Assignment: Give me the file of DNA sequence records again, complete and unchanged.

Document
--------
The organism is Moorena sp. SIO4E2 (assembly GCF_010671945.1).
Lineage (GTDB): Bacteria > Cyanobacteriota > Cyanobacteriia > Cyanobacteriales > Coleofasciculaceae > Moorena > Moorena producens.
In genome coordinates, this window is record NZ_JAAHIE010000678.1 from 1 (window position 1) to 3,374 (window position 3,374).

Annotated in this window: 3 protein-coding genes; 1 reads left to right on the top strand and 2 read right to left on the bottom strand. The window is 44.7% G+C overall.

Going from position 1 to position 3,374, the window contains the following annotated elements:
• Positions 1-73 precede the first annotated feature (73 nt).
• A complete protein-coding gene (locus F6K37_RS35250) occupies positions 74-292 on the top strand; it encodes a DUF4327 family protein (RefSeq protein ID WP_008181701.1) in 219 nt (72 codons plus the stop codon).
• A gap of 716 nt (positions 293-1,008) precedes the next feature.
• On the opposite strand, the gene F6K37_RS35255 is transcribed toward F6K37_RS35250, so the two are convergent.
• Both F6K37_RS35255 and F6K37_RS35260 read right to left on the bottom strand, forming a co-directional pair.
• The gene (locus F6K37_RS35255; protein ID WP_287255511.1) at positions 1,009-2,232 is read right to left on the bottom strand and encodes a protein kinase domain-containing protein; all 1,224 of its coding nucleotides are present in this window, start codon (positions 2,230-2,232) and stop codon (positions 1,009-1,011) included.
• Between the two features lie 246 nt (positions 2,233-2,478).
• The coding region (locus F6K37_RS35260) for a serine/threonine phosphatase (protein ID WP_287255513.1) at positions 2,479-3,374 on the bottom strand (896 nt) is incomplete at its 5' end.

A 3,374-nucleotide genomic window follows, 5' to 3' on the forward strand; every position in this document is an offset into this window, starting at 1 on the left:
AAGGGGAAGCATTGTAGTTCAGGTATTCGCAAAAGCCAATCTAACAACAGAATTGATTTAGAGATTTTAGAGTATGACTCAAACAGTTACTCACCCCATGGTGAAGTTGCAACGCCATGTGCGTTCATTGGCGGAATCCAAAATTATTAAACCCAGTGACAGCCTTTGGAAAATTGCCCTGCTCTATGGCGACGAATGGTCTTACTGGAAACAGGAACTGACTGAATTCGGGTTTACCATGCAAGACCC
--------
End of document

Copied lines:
The organism is Moorena sp. SIO4E2 (assembly GCF_010671945.1).
Lineage (GTDB): Bacteria > Cyanobacteriota > Cyanobacteriia > Cyanobacteriales > Coleofasciculaceae > Moorena > Moorena producens.
In genome coordinates, this window is record NZ_JAAHIE010000678.1 from 1 (window position 1) to 3,374 (window position 3,374).

Annotated in this window: 3 protein-coding genes; 1 reads left to right on the top strand and 2 read right to left on the bottom strand. The window is 44.7% G+C overall.

Going from position 1 to position 3,374, the window contains the following annotated elements:
• Positions 1-73 precede the first annotated feature (73 nt).
• A complete protein-coding gene (locus F6K37_RS35250) occupies positions 74-292 on the top strand; it encodes a DUF4327 family protein (RefSeq protein ID WP_008181701.1) in 219 nt (72 codons plus the stop codon).
• A gap of 716 nt (positions 293-1,008) precedes the next feature.
• On the opposite strand, the gene F6K37_RS35255 is transcribed toward F6K37_RS35250, so the two are convergent.
• Both F6K37_RS35255 and F6K37_RS35260 read right to left on the bottom strand, forming a co-directional pair.
• The gene (locus F6K37_RS35255; protein ID WP_287255511.1) at positions 1,009-2,232 is read right to left on the bottom strand and encodes a protein kinase domain-containing protein; all 1,224 of its coding nucleotides are present in this window, start codon (positions 2,230-2,232) and stop codon (positions 1,009-1,011) included.
• Between the two features lie 246 nt (positions 2,233-2,478).
• The coding region (locus F6K37_RS35260) for a serine/threonine phosphatase (protein ID WP_287255513.1) at positions 2,479-3,374 on the bottom strand (896 nt) is incomplete at its 5' end.

A 3,374-nucleotide genomic window follows, 5' to 3' on the forward strand; every position in this document is an offset into this window, starting at 1 on the left:
AAGGGGAAGCATTGTAGTTCAGGTATTCGCAAAAGCCAATCTAACAACAGAATTGATTTAGAGATTTTAGAGTATGACTCAAACAGTTACTCACCCCATGGTGAAGTTGCAACGCCATGTGCGTTCATTGGCGGAATCCAAAATTATTAAACCCAGTGACAGCCTTTGGAAAATTGCCCTGCTCTATGGCGACGAATGGTCTTACTGGAAACAGGAACTGACTGAATTCGGGTTTACCATGCAAGACCC